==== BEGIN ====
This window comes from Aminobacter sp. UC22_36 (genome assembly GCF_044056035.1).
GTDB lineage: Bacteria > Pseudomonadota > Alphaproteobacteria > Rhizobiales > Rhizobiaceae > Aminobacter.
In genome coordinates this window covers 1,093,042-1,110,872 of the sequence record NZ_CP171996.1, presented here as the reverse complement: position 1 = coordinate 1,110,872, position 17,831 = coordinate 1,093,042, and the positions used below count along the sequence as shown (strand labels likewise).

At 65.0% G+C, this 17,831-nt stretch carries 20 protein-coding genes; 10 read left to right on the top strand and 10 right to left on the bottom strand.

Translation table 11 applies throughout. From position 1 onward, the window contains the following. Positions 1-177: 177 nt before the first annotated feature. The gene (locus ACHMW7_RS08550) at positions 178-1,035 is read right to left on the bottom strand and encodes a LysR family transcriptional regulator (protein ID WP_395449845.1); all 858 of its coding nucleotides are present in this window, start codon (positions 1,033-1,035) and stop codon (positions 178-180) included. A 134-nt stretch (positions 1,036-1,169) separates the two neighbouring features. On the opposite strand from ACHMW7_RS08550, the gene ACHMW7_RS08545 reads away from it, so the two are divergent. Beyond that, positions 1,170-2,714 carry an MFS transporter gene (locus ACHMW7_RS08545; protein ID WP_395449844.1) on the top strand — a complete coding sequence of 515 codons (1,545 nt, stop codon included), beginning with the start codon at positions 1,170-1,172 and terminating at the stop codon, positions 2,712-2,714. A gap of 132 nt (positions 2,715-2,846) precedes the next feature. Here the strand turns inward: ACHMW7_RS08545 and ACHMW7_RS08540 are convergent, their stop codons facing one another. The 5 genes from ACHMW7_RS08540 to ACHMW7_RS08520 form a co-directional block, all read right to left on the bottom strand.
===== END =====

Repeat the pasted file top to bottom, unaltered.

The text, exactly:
This window comes from Aminobacter sp. UC22_36 (genome assembly GCF_044056035.1).
GTDB lineage: Bacteria > Pseudomonadota > Alphaproteobacteria > Rhizobiales > Rhizobiaceae > Aminobacter.
In genome coordinates this window covers 1,093,042-1,110,872 of the sequence record NZ_CP171996.1, presented here as the reverse complement: position 1 = coordinate 1,110,872, position 17,831 = coordinate 1,093,042, and the positions used below count along the sequence as shown (strand labels likewise).

At 65.0% G+C, this 17,831-nt stretch carries 20 protein-coding genes; 10 read left to right on the top strand and 10 right to left on the bottom strand.

Translation table 11 applies throughout. From position 1 onward, the window contains the following. Positions 1-177: 177 nt before the first annotated feature. The gene (locus ACHMW7_RS08550) at positions 178-1,035 is read right to left on the bottom strand and encodes a LysR family transcriptional regulator (protein ID WP_395449845.1); all 858 of its coding nucleotides are present in this window, start codon (positions 1,033-1,035) and stop codon (positions 178-180) included. A 134-nt stretch (positions 1,036-1,169) separates the two neighbouring features. On the opposite strand from ACHMW7_RS08550, the gene ACHMW7_RS08545 reads away from it, so the two are divergent. Beyond that, positions 1,170-2,714 carry an MFS transporter gene (locus ACHMW7_RS08545; protein ID WP_395449844.1) on the top strand — a complete coding sequence of 515 codons (1,545 nt, stop codon included), beginning with the start codon at positions 1,170-1,172 and terminating at the stop codon, positions 2,712-2,714. A gap of 132 nt (positions 2,715-2,846) precedes the next feature. Here the strand turns inward: ACHMW7_RS08545 and ACHMW7_RS08540 are convergent, their stop codons facing one another. The 5 genes from ACHMW7_RS08540 to ACHMW7_RS08520 form a co-directional block, all read right to left on the bottom strand.